Air Travel Hits Highest Level In A Year Amid Eased Restrictions, TSA Says

Air Travel Hits Highest Level In A Year Amid Eased Restrictions, TSA Says

It appears that both confidence in the vaccine rollout as well as declining coronavirus infection numbers across previously highly impacted states are factors driving Americans back into resuming air travel. 

According to new numbers from the Transportation Security Administration (TSA), air travel hit its highest point nationwide in almost a year on Friday, also amid broad re-opening mandates and a rollback in restrictions in a number of states. 

The agency reports that it “screened 1.3 million people at airport security checkpoints Friday, the highest figure since March 15, 2020, according to TSA spokesperson Lisa Farbstein,” The Hill writes.

It comes as the Biden administration touted at the end of this week that over 100 million doses of the vaccine have been administered to Americans nationwide.

Over the past months reports began indicating travel numbers that suggested an approaching ‘return to normal’ over the November and December holidays – when prior single-day highs were seen. Airlines since last spring were forced to make major cuts to routes and number of flights, while at the same time implementing changes in cabin rules such as mask mandates. 

Recall that airlines were already struggling even before the pandemic, but the nationwide lockdowns produced an effective halt in the majority of air travel for weeks last March when stay-at-home orders were issued across the majority of states.

Into last spring and summer travelers were still skittish despite multiple published studies and scientific institutions remarking on the surprisingly low levels of recorded transmissions of the virus due to air travel:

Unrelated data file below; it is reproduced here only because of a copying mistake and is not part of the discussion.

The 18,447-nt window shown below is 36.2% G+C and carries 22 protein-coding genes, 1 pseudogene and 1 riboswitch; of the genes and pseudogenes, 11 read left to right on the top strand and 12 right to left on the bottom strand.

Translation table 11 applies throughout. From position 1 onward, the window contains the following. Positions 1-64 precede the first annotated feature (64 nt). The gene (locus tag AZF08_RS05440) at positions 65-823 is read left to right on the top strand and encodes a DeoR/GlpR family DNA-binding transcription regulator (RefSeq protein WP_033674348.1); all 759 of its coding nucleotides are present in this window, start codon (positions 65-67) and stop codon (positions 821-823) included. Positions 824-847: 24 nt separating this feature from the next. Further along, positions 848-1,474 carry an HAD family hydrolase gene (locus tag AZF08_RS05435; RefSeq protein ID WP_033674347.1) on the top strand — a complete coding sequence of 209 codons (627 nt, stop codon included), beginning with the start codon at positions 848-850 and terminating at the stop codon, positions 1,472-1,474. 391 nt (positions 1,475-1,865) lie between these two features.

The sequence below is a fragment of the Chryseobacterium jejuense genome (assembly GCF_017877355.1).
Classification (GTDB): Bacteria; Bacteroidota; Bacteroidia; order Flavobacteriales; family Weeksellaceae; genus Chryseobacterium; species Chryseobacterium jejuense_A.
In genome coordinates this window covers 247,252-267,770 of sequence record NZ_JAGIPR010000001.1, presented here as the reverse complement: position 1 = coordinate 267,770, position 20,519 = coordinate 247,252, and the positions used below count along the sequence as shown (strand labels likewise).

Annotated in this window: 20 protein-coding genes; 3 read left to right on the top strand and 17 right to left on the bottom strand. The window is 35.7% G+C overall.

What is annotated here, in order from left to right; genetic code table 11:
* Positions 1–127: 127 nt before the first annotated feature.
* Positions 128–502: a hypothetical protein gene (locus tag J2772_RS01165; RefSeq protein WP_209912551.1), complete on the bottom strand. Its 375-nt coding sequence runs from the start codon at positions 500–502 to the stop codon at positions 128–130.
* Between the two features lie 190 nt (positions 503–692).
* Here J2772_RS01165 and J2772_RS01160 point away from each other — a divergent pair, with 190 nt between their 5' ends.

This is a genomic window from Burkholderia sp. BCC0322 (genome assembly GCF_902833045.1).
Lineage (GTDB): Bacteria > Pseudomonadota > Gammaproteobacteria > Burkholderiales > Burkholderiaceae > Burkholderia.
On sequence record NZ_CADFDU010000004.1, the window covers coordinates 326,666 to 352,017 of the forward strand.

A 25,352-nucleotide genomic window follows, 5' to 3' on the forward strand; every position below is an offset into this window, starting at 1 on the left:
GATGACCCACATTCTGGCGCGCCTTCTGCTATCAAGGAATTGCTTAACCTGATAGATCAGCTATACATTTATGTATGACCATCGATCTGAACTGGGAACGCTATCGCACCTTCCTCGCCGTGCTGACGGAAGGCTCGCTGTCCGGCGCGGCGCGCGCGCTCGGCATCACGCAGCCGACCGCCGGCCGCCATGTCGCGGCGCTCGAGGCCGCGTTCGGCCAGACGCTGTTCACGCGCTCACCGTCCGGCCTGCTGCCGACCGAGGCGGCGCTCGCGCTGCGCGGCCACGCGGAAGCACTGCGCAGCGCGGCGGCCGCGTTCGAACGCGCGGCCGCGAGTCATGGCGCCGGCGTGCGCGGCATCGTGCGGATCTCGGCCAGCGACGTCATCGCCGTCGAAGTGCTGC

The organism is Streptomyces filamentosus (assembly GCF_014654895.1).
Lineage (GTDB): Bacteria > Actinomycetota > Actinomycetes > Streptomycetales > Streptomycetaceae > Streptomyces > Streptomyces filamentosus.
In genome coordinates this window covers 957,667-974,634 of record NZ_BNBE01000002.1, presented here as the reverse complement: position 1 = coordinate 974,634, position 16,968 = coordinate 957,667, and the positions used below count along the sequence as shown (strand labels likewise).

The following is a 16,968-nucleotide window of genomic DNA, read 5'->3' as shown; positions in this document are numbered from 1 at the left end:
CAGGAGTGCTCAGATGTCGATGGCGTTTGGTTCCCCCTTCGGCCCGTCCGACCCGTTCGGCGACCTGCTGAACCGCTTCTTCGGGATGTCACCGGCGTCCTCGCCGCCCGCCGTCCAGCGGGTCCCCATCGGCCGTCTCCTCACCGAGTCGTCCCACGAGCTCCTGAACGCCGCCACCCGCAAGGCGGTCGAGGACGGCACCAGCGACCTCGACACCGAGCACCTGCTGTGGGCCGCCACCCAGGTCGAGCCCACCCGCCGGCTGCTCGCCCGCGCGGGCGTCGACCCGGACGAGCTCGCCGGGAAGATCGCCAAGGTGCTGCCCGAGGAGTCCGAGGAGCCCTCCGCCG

At first thought, a narrow metal tube in which strangers are crammed together for hours might seem like a flying petri dish, especially during a pandemic. The reality is a bit more nuanced. While there are risks associated with flying, it may be safer than you think.

For starters, the air quality on a commercial airliner is actually quite high, with the air volume in the cabin being completely refreshed every two to four minutes. Air flows into the cabin vertically — it enters from overhead vents and is sent downward in a circular motion, exiting at floor level. Once air leaves the cabin, about half is dumped outside, and the rest is sent through HEPA (high-efficiency particulate air) filters, similar to those used in hospitals, before being mixed with fresh outside air and entering the cabin again.

A spokesperson for Airlines for America, a major lobby group for the industry, said to The Hill this week, “We remain confident that this layered approach significantly reduces risk and are encouraged that science continues to confirm there is a very low risk of virus transmission onboard aircraft.”

Tyler Durden
Sat, 03/13/2021 – 19:00

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